Fire door regulations in flats
A large proportion of the population now live in flats, or apartments. If you are a landlord, or building owner, you will no doubt be aware of the regulations regarding Health and Safety within these buildings. The Local Housing Authorities, whose responsibility it is to enforce these regulations, work to guidelines laid out in the HHSRS – the House Health and Safety Rating System.
Here are some of the recommended guidelines that should be considered in regard to the Fire Safety aspects:
Principles of fire safety
Prevention is better than cure
Prevent fire from breaking out in the first place! It is advisable to furnish tenants with some basic guidelines on fire prevention – for example, don’t leave cooking unattended, don’t overload electrical point/plugs, ensure any candles, or naked flames, are properly extinguished at the end of use, and other such advice.
Each individual flat should act as its own ‘fire box’ – any fire that breaks out within the flat should never spread beyond, or outside, of it. Any gaps, such as pipes passing through perimeter walls, need to be ‘fire stopped’ to maintain the compartmentalisation integrity.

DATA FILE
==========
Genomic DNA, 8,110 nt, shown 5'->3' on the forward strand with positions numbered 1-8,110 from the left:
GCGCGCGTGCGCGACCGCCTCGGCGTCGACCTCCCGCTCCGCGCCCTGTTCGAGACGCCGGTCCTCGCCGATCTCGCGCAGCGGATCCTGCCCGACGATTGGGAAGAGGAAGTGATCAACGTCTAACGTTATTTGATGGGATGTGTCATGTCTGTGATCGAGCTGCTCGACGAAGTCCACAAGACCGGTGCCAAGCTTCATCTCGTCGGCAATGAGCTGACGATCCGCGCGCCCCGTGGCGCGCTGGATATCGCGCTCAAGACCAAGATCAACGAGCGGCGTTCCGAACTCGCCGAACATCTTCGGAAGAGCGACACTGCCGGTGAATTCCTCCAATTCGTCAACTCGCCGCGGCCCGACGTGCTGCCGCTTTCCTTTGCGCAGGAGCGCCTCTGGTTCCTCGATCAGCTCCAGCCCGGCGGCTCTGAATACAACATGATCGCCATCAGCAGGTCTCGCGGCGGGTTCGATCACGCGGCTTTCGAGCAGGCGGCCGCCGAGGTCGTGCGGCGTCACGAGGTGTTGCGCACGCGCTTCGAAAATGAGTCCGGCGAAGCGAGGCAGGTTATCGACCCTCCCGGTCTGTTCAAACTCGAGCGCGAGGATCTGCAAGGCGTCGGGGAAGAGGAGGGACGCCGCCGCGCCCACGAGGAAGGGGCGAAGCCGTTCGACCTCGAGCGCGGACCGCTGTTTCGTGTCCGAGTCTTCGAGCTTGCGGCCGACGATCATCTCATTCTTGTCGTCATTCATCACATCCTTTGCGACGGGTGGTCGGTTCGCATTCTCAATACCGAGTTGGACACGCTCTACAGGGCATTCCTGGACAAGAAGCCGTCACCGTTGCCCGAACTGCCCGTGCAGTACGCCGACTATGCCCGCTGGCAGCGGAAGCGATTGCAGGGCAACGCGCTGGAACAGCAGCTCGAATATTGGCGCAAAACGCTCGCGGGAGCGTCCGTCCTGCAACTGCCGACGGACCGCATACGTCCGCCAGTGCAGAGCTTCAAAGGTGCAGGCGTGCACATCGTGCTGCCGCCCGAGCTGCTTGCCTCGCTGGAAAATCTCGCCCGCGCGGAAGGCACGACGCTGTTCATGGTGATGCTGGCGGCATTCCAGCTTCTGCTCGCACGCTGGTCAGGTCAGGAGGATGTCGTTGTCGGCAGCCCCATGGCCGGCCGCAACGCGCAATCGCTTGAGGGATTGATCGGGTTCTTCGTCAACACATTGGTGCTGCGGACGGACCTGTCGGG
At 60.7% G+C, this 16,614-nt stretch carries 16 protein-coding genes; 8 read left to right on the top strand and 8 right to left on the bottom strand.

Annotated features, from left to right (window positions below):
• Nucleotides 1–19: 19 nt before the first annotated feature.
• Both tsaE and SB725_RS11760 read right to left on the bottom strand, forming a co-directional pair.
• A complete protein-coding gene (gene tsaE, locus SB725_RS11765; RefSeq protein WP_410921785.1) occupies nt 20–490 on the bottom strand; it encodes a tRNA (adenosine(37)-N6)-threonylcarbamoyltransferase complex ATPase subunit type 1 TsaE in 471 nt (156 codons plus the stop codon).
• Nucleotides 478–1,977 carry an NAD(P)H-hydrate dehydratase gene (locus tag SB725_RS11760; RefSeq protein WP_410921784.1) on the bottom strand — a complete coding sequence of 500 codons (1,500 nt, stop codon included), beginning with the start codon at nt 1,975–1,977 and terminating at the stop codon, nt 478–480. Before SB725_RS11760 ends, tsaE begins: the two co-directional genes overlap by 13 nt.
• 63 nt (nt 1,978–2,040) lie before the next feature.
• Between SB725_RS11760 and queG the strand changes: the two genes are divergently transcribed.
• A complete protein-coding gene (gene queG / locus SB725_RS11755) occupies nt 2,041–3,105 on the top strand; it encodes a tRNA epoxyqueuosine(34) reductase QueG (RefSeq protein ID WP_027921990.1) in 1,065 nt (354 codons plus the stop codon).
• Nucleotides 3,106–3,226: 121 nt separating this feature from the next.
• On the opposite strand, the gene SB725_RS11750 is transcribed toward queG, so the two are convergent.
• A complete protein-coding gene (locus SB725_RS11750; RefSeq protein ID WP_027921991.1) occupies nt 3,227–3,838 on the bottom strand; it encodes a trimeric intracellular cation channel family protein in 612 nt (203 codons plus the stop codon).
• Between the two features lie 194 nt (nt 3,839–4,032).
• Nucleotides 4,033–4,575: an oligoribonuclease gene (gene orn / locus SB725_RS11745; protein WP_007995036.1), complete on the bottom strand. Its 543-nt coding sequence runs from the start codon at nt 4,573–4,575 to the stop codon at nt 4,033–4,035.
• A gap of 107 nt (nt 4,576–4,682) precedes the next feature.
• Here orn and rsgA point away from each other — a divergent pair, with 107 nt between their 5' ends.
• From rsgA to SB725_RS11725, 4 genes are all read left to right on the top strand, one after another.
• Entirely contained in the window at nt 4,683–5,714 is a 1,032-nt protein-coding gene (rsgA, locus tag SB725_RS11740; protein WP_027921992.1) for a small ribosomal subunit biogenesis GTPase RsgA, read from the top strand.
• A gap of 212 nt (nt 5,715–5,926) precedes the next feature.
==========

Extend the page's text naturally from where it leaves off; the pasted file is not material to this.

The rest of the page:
Working smoke alarms
A smoke alarm is only of any use if it is in proper working order. Each flat should have a working fire alarm – it may only need to be a ‘stand-alone’ alarm, audible within the circulation area of the flat itself – it doesn’t have to be interlinked with any other alarm system. Ideally, it should be run from the mains and have a battery ‘back-up’, but battery-alone operated alarms are acceptable, if certified as ‘tamper proof’ and have at least 5 years battery power. All fire alarms should be regularly tested.
The front door of every individual flat needs to be a tested, and certified, fire door. They should be fitted with the appropriate intumescent strips, smoke seals and a self-closing mechanism. The minimum requirement is for an FD30 door to be fitted, providing 30 minutes fire resistance. It is important that the self-closing mechanism is never removed or disabled for any reason. Tenants should also be made aware of the dangers of wedging open fire doors – this should not be done in any circumstances!
Any physical work, or alterations, carried out must maintain the integrity of the safety features and ensure that the compartmentalisation aspects are protected and adhered to.
All building regulations in regard to fire safety must be adhered to – these include having all internal hallways within the individual flat, being 30 minutes fire resistant, with fire doors, fitted with smoke seals and intumescent strips, installed in each room. Unlike the front door, internal doors do not need to be fitted with self-closers, though it is advisable.
It is worth noting that, dependent upon the size and layout of the individual flat, there may be requirements for a more extensive fire alarm system. For example, there may be instances where there is a considerable ‘travel distance’ to access the front door, or a particularly complex room / passageway layout to negotiate to reach the safety exits.